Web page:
A Man Of Many Talents
There’s an awful lot to like here. Sparkling dialogue, a sexy hero with an appealingly self-deprecating sense of humor, and a stand-up heroine who sees the hero for the worthless wastrel that he is (or that she thinks he is, at any rate). A zippy and amusing first half, however, gives way to a second half that never seems to gain any real momentum.
Former governess Miss Abigail Parkinson is stunned to have inherited a moldy estate from a great uncle she barely knew. But her plans to swiftly sell the estate in order to live her fantasy life in a quiet cottage somewhere are derailed when she’s horrified to discover that the estate seems to be burdened with a ghost determined to frighten off any potential buyers. Not a woman to take lightly anyone (or any ghost) in the way of her plans, Abigail decides it’s time to take decisive action.
Due to some monumentally bad luck (at least, as he sees it) Christian Reade, Viscount Moreland has gained some very unwelcome fame in society as a ghostbuster. After successfully dodging all the appeals for help that his fame has brought him (though he suspects more of those appeals have to do with his title and fortune than they do ghost hunting), Christian is persuaded by his grandfather to respond to Miss Parkinson’s request for assistance from England’s most successful ghost hunter. Christian is officially Abigail’s Last Resort.
Not surprisingly, sparks fly from the first moment the prickly ex-governess and the handsome nobleman meet. He thinks she’s a prig. She thinks he’s a spoiled idiot. But Christian (proudly descended from pirates) soon enough starts to imagine The Governess (as he thinks of her) in decidedly un-governesslike situations. And, as readers of stories like these know, he just might get the opportunity to turn his fantasies into a bit of reality as the two work together to investigate the haunting.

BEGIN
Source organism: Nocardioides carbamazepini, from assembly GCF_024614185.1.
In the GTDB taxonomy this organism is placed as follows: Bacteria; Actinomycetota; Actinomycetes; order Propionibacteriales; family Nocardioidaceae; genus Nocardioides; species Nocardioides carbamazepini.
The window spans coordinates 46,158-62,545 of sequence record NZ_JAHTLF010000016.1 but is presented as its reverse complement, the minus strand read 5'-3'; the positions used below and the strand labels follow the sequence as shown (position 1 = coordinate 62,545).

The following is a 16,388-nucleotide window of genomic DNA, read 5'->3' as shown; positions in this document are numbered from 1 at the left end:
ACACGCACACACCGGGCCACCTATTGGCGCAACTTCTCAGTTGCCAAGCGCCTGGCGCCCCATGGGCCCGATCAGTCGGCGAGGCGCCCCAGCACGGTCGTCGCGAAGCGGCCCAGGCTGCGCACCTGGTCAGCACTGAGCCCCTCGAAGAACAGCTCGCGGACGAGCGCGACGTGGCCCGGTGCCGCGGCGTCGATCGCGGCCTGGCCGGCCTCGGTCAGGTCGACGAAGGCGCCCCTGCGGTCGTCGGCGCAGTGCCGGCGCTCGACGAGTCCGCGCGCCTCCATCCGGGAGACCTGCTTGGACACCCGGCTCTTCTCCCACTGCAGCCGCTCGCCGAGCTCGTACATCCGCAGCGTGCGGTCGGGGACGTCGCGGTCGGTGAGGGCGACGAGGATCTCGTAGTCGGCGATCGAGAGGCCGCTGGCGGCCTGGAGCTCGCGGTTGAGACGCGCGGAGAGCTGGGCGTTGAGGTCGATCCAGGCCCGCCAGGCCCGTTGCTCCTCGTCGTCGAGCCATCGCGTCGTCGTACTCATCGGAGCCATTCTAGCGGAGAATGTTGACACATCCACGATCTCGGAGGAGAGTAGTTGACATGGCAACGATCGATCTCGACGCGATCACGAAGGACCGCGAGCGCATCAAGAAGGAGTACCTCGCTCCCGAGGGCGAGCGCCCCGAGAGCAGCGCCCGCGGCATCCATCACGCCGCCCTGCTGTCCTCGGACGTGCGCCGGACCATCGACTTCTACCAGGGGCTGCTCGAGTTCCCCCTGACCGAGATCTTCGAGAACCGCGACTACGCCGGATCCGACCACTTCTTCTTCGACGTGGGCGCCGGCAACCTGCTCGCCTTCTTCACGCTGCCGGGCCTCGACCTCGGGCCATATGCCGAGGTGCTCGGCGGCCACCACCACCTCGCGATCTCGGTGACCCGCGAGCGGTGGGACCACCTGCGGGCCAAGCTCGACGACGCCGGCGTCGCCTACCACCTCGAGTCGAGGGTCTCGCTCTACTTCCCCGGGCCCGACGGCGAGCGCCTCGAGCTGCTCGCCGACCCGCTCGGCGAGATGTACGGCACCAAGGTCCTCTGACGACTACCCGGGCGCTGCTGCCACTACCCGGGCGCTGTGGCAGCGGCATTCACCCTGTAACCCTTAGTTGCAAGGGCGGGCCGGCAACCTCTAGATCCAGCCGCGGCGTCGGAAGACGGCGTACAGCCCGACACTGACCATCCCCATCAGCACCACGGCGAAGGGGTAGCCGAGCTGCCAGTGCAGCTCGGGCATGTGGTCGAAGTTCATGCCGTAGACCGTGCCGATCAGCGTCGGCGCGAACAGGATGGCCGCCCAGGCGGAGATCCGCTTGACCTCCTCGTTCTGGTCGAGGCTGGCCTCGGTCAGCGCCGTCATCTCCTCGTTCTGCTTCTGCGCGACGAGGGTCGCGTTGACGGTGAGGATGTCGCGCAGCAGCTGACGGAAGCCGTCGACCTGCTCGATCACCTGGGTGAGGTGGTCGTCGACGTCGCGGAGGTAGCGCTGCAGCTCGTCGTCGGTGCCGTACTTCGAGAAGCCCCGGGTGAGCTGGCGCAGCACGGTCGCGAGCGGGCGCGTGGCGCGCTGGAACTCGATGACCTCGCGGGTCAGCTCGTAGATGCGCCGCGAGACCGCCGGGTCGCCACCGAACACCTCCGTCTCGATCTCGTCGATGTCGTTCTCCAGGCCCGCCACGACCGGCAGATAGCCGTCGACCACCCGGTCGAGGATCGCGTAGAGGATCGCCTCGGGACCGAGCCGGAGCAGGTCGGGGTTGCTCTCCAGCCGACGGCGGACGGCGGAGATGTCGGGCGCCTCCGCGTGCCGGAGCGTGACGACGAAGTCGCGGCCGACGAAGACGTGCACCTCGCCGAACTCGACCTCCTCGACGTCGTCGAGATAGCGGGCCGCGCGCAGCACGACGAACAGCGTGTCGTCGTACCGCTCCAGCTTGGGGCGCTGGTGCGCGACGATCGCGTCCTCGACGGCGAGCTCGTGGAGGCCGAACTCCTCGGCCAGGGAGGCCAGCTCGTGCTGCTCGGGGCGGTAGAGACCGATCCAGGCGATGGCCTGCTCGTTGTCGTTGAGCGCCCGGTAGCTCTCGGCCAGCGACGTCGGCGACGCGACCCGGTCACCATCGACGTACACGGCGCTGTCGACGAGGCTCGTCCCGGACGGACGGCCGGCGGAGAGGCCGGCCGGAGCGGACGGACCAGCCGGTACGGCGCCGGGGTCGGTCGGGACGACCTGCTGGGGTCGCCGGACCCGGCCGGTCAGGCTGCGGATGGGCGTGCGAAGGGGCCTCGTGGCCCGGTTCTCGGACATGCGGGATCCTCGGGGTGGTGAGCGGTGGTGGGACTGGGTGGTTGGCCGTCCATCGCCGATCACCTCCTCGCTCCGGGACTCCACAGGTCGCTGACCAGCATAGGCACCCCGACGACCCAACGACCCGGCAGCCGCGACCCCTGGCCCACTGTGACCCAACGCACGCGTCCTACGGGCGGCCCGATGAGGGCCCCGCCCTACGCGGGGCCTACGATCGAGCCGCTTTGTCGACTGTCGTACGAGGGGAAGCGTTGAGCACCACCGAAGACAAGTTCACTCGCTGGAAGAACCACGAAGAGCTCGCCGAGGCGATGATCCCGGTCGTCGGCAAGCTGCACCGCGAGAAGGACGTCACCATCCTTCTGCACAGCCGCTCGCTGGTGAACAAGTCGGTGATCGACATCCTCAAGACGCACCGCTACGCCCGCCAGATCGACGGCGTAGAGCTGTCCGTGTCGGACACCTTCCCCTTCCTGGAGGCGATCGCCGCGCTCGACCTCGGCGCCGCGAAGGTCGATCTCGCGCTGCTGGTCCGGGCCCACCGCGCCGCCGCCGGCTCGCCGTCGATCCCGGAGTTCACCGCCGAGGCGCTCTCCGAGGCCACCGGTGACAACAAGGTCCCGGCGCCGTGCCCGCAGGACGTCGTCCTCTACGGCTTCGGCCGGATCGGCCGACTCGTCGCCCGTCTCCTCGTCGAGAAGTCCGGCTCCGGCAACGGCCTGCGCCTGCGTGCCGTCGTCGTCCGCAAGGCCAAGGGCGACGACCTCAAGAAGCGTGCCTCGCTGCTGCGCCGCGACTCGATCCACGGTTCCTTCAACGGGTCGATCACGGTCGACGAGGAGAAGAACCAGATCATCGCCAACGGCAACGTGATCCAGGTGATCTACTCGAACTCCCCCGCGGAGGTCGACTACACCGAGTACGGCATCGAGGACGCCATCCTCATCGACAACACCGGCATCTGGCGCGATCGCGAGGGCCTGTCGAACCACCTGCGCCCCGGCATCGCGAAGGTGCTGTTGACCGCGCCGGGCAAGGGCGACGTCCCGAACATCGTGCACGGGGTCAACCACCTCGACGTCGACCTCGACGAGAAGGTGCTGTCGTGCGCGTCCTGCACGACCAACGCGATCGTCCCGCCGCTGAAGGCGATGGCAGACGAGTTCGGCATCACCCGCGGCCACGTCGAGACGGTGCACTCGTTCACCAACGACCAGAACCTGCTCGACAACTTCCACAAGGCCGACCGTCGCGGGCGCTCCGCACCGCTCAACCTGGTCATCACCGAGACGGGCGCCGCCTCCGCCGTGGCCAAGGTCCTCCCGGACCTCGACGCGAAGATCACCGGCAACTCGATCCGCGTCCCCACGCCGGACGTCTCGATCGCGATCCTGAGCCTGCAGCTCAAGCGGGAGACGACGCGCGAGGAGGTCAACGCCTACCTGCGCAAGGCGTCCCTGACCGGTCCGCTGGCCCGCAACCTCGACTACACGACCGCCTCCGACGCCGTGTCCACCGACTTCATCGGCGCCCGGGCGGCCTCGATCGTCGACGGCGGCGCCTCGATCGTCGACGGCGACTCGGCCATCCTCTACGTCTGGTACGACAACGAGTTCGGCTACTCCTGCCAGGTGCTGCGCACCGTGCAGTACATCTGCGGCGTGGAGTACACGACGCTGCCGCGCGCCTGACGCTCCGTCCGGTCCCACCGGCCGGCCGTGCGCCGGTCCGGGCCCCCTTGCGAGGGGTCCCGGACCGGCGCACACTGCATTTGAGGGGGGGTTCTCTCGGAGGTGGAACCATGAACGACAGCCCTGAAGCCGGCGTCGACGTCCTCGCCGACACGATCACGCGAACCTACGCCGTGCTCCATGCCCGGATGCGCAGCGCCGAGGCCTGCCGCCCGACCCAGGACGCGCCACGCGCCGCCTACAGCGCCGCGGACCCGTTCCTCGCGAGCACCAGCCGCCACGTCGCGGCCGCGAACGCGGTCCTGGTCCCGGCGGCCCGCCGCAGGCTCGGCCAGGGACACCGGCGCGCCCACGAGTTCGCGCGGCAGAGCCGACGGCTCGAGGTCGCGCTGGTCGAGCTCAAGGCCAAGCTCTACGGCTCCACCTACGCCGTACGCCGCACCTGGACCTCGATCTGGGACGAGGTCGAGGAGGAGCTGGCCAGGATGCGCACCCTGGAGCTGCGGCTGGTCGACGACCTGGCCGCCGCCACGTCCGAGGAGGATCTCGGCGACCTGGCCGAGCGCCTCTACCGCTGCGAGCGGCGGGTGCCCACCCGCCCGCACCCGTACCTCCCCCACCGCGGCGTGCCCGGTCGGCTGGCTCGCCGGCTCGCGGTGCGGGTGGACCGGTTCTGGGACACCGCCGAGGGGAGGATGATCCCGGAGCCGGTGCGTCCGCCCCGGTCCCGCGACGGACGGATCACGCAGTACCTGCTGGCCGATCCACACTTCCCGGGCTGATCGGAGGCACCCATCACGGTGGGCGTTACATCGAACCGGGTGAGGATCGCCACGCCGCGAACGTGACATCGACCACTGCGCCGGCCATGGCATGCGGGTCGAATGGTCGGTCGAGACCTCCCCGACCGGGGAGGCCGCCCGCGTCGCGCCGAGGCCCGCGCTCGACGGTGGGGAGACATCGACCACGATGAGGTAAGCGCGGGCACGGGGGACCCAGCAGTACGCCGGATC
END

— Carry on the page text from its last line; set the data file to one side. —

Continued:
Ms. Simmons really outdid herself here in the character of Christian. His dialogue, both real and internal, is often hilarious. In just about every way, he is a sexy, smart hero to die for. Unfortunately, however, Abigail is more of a mystery and harder to like. I have to admit, frankly, that Ms. Simmons did such a great job with Christian that it’s easy for the reader (well, me, to be honest) to lose patience with her. Hey, Abigail, he’s smart, he’s sexy, he’s sweet – what’s your problem? But, Abigail has been the victim of numerous challenges and bad luck in her life and her resistance is understandable, frustrating, mind you, but understandable.
It’s Abigail’s stubborn nature and determination to see things her way that most adversely affects the second half. But adding to the problems are the cast of secondary characters, all of them, of course, suspects in the haunting. Yes, these secondary characters were occasionally amusing, but they were also a bit too recognizable, and I saw the answer to the mystery a mile away.
But, I’ll definitely read Deborah Simmons again, an author I’d not read before this book. Much of A Man of Many Talents sparkled with life and humor and, even if the whole package was less than the sum of its parts, readers looking for a light, funny, and smart story can find it here. The book isn’t perfect by far, but, for me at any rate, the lively first half compensated for the flagging second one and whetted my appetite to try Ms. Simmons again.